Yahoo Canada ran a “Daily Brew” article a few days ago about staining tusks to stop poaching. The expert quoted, Anne Lambert of the Internat’l Conservation Fund of Canada, says, “Darting and applying dye to elephants would involve a huge cost and stress and risk to elephants.”
I agree with this.
Ms Lambert dismisses the idea of staining tusks as thus “impractical to impossible.”
That I disagree with.
The objection is that you can’t knock out the elephants and paint their tusks.
The challenge then is how to deliver the dye into their system in something they’ll eat or maybe in something off-the-wall like a skin patch (like a nicotine patch) that has been plunked onto the elephant’s flank by flatheaded arrow spread with a bit of 3M’s finest adhesive. Without tranquilizers and with no stress. No impractical and expensive teams of elephant handlers.
You’ll probably need several doses of dye to stain the tusks fully, and elephants are suspicious eaters, so it’s an ornery problem. Still, doesn’t it seem manageable enough to look into? (Laugh, but Nestles makes pet food. I’d ask them for suggestions – and funding. Or Clairol. You think that they’ve never thought about the market potential of hair dye in a pill?)
If you have suggestions on how to proceed, please comment. If this is a non-starter, tell me why.
Why stain tusks to fight poaching?
I go into this at All We Do for the Elephants . . . Exactly, but let’s take the example of Tanzania. Poaching there has been intractable. 65,000 or 60% of their elephants were killed in 5 years. The government is thought to be complicit in poaching and ivory smuggling. (Officially, the government takes a “Who? Us?” line. To them, the loss of 12,000 elephants in one reserve is “the greatest wildlife mystery ever.”)
Staining tusks might be a very good strategy for such a situation. A putative staining (and re-staining) program would only require the government’s cooperation for limited if intense and hopefully highly publicized periods every few years. This might be more viable than relying on rogue rangers who may actually be doing the poaching or honest rangers who may be constrained from doing their jobs by corrupt superiors in league with poachers.
Last year (2014), for the first time, during such a highly publicized moment of government cooperation, a Tanzanian elephant survey was done by outside organizations led by the Frankfurt Zoo. They found that Tanzania’s elephant population fell 60% from 110,000 to 45,000 in 5 years. The government did suppress the report for several months, but only, they claimed, because they were so flabbergasted by the results. “We recalculated about 1,000 times because we didn’t believe what we were seeing.”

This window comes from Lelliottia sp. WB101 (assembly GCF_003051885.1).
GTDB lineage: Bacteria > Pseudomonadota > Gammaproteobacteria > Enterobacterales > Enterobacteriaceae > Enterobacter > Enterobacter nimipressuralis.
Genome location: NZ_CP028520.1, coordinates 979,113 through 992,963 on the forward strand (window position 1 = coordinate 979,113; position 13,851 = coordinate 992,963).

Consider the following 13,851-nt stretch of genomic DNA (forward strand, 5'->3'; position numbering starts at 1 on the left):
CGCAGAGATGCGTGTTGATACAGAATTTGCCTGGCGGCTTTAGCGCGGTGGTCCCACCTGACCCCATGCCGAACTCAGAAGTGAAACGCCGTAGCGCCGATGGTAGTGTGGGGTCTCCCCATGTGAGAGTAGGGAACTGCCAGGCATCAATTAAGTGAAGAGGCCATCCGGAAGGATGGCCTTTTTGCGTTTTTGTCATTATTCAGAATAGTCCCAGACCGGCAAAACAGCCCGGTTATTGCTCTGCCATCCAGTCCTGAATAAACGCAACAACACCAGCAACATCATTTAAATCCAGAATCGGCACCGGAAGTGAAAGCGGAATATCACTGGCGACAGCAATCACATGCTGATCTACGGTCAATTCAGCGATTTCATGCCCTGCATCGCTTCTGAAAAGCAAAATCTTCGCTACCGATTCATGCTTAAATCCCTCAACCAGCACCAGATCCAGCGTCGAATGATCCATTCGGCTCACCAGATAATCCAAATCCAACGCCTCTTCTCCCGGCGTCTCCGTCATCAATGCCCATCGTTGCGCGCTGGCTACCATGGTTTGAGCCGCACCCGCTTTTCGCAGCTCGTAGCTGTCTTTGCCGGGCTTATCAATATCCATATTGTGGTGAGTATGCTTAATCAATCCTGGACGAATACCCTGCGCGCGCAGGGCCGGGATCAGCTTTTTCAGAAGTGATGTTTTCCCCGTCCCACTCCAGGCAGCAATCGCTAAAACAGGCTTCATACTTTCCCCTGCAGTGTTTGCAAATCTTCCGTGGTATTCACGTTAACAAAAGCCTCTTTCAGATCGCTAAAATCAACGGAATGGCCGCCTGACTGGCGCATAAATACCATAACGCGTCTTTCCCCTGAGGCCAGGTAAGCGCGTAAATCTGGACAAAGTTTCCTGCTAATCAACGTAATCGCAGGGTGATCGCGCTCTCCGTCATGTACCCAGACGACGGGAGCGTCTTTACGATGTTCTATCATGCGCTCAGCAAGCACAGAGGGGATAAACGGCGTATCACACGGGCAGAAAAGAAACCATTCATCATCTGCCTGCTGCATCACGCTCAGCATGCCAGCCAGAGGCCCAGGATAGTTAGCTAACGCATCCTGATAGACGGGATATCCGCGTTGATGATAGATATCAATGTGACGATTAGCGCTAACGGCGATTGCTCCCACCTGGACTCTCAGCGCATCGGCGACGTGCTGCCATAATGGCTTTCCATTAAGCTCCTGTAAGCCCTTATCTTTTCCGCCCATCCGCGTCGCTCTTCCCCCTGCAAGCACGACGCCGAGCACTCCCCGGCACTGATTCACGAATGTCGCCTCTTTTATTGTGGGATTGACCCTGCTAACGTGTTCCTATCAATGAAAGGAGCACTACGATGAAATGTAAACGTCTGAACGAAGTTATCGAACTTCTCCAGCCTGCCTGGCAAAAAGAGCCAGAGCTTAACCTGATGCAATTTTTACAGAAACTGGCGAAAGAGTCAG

They finally released the report in June 2015 by which time it could dismissed as old news. Indeed, the government asserted that in the half year since the survey was finished in 2014, poaching had decreased. “The worst is over.” If this is indeed so, it is not clear why. Is it because the government has changed its policies or changed its ways? Or more likely, the previous scale of poaching can’t be sustained with so many fewer elephants?
So, does developing a transdermal dye patch delivered by archer suddenly sound like a constructive use of time and money? If not, the post below has more on Tanzanian poaching and the unabashed and enthusiastic support that two anti-poaching NGOs have given the government since the survey’s release.
Back to Ms Lambert, the Canadian wildlife expert. Her conclusion about staining: “And even if achievable on a small, enclosed population, poaching pressure would just be diverted elsewhere.” The thing is, she is describing what already happens with any anti-poaching strategy (or any crime fighting strategy, for that matter.) Put more guns and – uncompromised – rangers in one area, and the poachers will move elsewhere.
Ms. Lambert must know that poachers will also move elsewhere when all the elephants in an area are dead.
A “small, enclosed population” pretty well describes the decimated herd just before the last of the members are killed off. Maybe saving such populations by making their tusks pink shouldn’t be dismissed so blithely. Hell, such vulnerable, dwindling populations may be the norm one day across Africa as they already are in Central and Western Africa. Probably in Tanzania now, too.
To Ms Lambert, “the idea” of staining tusks “is impractical to impossible on a field-level scale because of the sheer logistics and cost to implement.”
Instead, “the best way to reduce elephant poaching,” the reporter sums up Ms Lambert’s thinking, “is to reduce demand for ivory thanks to public awareness, government crackdowns and greater enforcement.”
I don’t know, but I’ve been told that the “sheer logistics and cost to implement” those all-encompassing solutions did not prevent 100,000 African elephants from being killed in 3 years.
photo of tranquilized elephant in Kenya is by Sayyid Azim for AP. I found the original in an NBC news story from 2005. The Photoshop’g is mine.
The doum eating elephant photo is difficult to source. Google image search gives http://www.segram.com/tag/Selous This site is an endless collection of images. I apologize to the photographer for the lack of credit. If the fruit has been reddened in Photoshop, it wasn’t by me.
With all the mention of Photoshop, maybe Adobe might kick in some dough for research. “From Reality to PhotoShop to More Elephants.”
Lazaro Nyalandu photo is from his site www.lazaronyalandu.org according to Google. I couldn’t find it there though.